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Investment Strategy
Tuesday, July 1, 2008
The risky side of cash

In all the turbulence swirling around investors today, cash has become a popular choice for investors. But cash can be a risky asset if it is not managed correctly.
Cash is often considered to be a safe haven particularly by retired investors. One’s capital is secure and it provides a high income, especially in times of rising interest rates. However, investors can be lulled into a false sense of security by remaining invested in cash for too long. The economy is dynamic and a time will come when cash is no longer the most appropriate place to be. At that stage, investors seeking a high income should rather choose other asset classes, such as bonds and property.
Investors, though, can be complacent and sluggish in making the decision to move away from cash or might even become so used to the capital stability seemingly offered by cash that they don’t want to change their investments even if they would benefit from the switch.
While cash does offer capital stability, that is not enough. Inflation erodes capital values and by staying in cash too long, an investor will not maintain purchasing power. If inflation were to average, say, 6% over the next five years, R10 000 in the bank today would only be able to purchase R7 473 in five years’ time. In effect the capital has been reduced by a quarter!
The income from cash has also proved to be quite volatile, creating a different form of risk for an investor. In times of rising interest rates, cash offers a growing income stream. But when interest rates start to decline, that income falls and it can fluctuate wildly in the long term. Although retired investors with cash savings are currently enjoying higher interest rates, their income almost halved from 2003 to 2004 as interest rates declined and remained low until they began rising again in June 2006.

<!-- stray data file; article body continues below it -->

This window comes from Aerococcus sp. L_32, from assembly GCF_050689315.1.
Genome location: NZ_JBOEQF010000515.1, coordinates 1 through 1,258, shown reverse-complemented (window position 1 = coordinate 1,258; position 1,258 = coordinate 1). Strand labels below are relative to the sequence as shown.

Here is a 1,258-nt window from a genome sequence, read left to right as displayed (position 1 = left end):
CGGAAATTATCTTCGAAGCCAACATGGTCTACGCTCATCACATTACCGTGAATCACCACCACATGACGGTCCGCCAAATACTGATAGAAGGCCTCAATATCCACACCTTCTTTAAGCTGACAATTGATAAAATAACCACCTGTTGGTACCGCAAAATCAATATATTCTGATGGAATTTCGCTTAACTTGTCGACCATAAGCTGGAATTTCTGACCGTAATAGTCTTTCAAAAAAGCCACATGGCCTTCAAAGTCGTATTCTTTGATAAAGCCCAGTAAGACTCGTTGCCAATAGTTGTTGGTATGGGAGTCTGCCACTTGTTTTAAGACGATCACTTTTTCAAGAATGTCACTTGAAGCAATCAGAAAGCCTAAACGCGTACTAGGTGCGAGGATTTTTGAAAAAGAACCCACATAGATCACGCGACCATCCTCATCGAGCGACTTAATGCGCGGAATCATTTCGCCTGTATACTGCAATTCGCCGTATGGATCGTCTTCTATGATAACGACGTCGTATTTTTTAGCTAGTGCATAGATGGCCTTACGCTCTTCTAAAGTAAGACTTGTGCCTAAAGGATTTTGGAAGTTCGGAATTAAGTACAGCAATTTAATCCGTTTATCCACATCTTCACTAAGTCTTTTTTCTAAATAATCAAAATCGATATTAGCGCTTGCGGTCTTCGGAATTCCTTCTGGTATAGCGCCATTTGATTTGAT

Other asset classes, such as bonds and listed property, can also provide investors with a relatively high income. In fact, the income from bonds is secure over the life of the investment and property income, backed by lease agreements, can be more reliable than income from cash and can grow over time. However, capital values of these investments vary over time.
Bond and listed property values are influenced by several factors, notably interest rate movements. In times of falling interest rates, bond and property values rise but in times of increasing interest rates, they decline. In 2003, as interest rates fell and the income from property rose, listed property values increased on average by a whopping 25% every year. But both bond and listed property values are considered high at present and the risk is on the downside, so cash has become the current asset class of choice.
So how can an investor who requires an income stream benefit from investing in these asset classes while minimising the effects of their inherent risks? The answer is to blend the assets over time and to manage that asset allocation. As can be seen in the graph income from cash (red bars) and income funds (black bars) has fluctuated over time. However, income generated by an asset allocation fund (in this instance the Marriott Core Income Fund – blue bars) has shown far greater consistency over time, while at the same time producing far superior capital growth.
For income-dependent investors, this is a good solution.
Such investment management needs careful tending and investors may benefit by selecting an asset management house with the necessary skills rather than managing the blending themselves.
Cash may provide a good home to investments at the moment, but not necessarily for much longer. A careful blend of cash, bonds and listed property managed over time will provide a reliable, high and growing income, as well as relative capital stability.
Nor should investors ignore equity, even though this may appear counter-intuitive at the moment.
Says Tony Barrett, head of wealth management at BJM, “A cash-heavy portfolio seems like a sensible and mature option at the moment, but the lost opportunity cost of such a strategy should not be ignored.

“You will not lose money by sitting in cash, but you will not benefit from any growth or bounce that may befall equity markets. A number of JSE stocks have literally been decimated since the top of the market in October 2007. These are still by and large solid companies with good business operations and good future potential.
“Equity markets are known to overshoot on the top side at the peak of a market cycle, but they also oversell on the downside when sentiment is at its worst.”
The way to exploit this overshoot at the bottom is to seek well-researched equity opportunities rather than move to the sidelines.
“We do not know the exact bottom of the market,” says Barrett, “but we do know that equity markets eventually always bounce back to new highs.
“Often the best time to invest is when it feels like the wrong thing to do.”
Based on information from BJM Private Client Services. For further information please contact Mike Ronald on 031 366 1173 or 083 259 5923

Copyright © Insurance Times and Investments® Vol:21.6 1st July, 2008
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